Many children on the autism spectrum experience discomfort or pain when in contact with certain sound frequencies or levels of loudness. Using oral tools as part of a good sensory buffet can help with self-regulation and calming during times of sensory overload.
Expert Tips on Oral Motor Tools – Chewys
How do you know which chewy to select? The most important thing to remember is to pick a chewy the individual will most likely use. Each person’s sensory system has preferences related to texture, pliability and shape. Also choose a chewy that reaches to muscles in the back of the mouth. Always choose a chewy that is safe for your child. Some people like to keep a chewy with them at all times. Because of this tendency you want to choose a holder that is safe for the child. Be sure cords, necklaces or holders do not present a strangulation risk for the individual. If you are choosing a chewy for self-regulation or strengthening, the easier the access to the chewy, the more frequently it will be used. Always use under adult supervision.
Expert Tips on Listening Skills – Auditory Organizers
Research suggests that with many children on the autism spectrum, vision and hearing are out of sync so they can get fatigued and overwhelmed when someone is speaking to them as the mouth movements of the speaker come ahead of the speech sounds resulting in the badly dubbed movie scenario. Still other students may overreact to busy school activities like the hall transitions during class changes or a pep rally in the gym as the sounds put their nervous system into high alert or “fight or flight” mode.
Here are 5 easy tips that may help with auditory processing:
- Lower the number of sequential steps when giving verbal instructions (Instead of 4 steps give 2. Make sure the child is successful with these steps before adding 2 more).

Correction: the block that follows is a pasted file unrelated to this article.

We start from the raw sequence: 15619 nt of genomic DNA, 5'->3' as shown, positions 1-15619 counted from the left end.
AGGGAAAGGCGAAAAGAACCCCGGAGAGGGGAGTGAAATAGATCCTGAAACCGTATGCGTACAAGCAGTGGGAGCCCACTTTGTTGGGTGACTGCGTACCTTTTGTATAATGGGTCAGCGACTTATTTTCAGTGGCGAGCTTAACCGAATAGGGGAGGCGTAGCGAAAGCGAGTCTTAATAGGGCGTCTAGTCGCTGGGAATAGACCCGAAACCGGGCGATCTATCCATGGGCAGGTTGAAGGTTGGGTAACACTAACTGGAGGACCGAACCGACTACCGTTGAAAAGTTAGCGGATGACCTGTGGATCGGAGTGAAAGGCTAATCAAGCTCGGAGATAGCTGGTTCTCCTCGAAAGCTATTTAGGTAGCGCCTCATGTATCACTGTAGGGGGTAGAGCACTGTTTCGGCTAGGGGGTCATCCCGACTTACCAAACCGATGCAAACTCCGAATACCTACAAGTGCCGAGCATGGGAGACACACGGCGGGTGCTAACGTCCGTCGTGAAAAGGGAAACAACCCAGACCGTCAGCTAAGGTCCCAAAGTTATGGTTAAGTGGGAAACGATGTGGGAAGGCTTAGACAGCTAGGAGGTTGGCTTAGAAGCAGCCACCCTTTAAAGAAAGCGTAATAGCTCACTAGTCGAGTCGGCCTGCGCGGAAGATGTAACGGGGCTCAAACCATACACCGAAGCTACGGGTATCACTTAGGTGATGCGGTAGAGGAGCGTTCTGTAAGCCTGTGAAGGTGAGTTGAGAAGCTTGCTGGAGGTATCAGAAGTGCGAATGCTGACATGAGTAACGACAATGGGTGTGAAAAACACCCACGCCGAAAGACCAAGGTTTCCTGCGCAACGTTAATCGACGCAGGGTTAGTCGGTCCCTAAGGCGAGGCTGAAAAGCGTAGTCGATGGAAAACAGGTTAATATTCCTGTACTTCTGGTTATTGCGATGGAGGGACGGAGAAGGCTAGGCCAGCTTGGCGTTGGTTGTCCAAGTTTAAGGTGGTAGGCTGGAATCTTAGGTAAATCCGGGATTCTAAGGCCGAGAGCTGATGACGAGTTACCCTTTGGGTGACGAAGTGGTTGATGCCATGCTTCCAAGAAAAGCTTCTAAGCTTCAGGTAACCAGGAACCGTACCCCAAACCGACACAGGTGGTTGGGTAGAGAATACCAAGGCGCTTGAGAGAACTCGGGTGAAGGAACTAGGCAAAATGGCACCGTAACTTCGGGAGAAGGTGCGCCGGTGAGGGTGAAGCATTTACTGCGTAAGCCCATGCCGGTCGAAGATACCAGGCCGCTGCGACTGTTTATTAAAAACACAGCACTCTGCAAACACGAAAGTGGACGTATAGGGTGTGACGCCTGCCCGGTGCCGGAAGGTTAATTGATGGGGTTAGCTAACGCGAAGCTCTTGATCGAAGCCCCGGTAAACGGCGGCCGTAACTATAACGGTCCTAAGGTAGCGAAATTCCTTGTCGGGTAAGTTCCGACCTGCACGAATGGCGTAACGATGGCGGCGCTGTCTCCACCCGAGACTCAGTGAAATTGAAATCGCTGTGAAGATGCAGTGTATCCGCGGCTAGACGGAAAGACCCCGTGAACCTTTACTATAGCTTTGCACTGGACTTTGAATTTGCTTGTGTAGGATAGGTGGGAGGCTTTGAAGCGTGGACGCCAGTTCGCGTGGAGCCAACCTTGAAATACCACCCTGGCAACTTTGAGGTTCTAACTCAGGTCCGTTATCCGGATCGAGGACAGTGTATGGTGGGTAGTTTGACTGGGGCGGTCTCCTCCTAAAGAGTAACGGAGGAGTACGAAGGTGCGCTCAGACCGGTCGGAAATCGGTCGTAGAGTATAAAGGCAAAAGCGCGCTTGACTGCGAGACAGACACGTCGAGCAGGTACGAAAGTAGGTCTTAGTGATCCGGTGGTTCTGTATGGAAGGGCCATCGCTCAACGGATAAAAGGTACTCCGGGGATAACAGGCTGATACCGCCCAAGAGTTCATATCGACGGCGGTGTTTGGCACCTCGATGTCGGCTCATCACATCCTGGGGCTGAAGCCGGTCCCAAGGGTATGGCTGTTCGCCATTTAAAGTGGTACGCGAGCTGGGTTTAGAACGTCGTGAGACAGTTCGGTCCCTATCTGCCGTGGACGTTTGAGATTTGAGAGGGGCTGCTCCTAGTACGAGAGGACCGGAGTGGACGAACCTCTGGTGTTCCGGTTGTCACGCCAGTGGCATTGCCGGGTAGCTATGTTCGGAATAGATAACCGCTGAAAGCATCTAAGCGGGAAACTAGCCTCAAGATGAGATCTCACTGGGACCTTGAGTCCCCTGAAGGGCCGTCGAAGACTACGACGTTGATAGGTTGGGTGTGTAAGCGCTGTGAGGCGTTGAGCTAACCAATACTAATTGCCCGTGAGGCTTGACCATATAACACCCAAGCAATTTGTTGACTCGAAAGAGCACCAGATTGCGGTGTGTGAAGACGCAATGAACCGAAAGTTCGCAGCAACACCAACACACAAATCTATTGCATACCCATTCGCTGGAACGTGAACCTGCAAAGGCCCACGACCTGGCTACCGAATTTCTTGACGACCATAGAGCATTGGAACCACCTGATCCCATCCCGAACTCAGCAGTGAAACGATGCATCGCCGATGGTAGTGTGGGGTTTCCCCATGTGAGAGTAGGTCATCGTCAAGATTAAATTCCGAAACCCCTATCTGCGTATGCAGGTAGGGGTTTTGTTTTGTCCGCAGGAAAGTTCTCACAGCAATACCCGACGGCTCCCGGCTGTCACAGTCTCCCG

- Try lowering your speech rate of speed. Conversational speech is roughly about 120-160 words per minute or wpm. In contrast auctioneers are often in the 250-400 wpm range. Where is YOUR rate of speech?
- Use visual cues (written or pictures) in addition to giving verbal directions.
- A Voice Saver or other Classroom Audio System may help enhance verbal instruction and on task behavior.
- Try using noise reduction headphones like the Hush Buddy for children with sound sensitivity.
Expert Tips on Language & Communication
AAC (Augmentative Alternative Communication) or SGD’s (Speech Generating Device) may be indicated for some children on the autism spectrum. The use of communication apps for smart phones and pads have greatly enhanced accessibility and are quickly becoming a part of universal design for learning. But low tech or no tech solutions can still be useful tools in addition to and/or when technology is not an option.
More Sensory Processing Tools and Ideas
If you’re looking for more sensory processing tools and ideas for students with special needs, be sure to stop by the Special Needs blog category page and read the latest. Also take a moment to stop by the online store to find hundreds of high quality tools and supplies from School Specialty.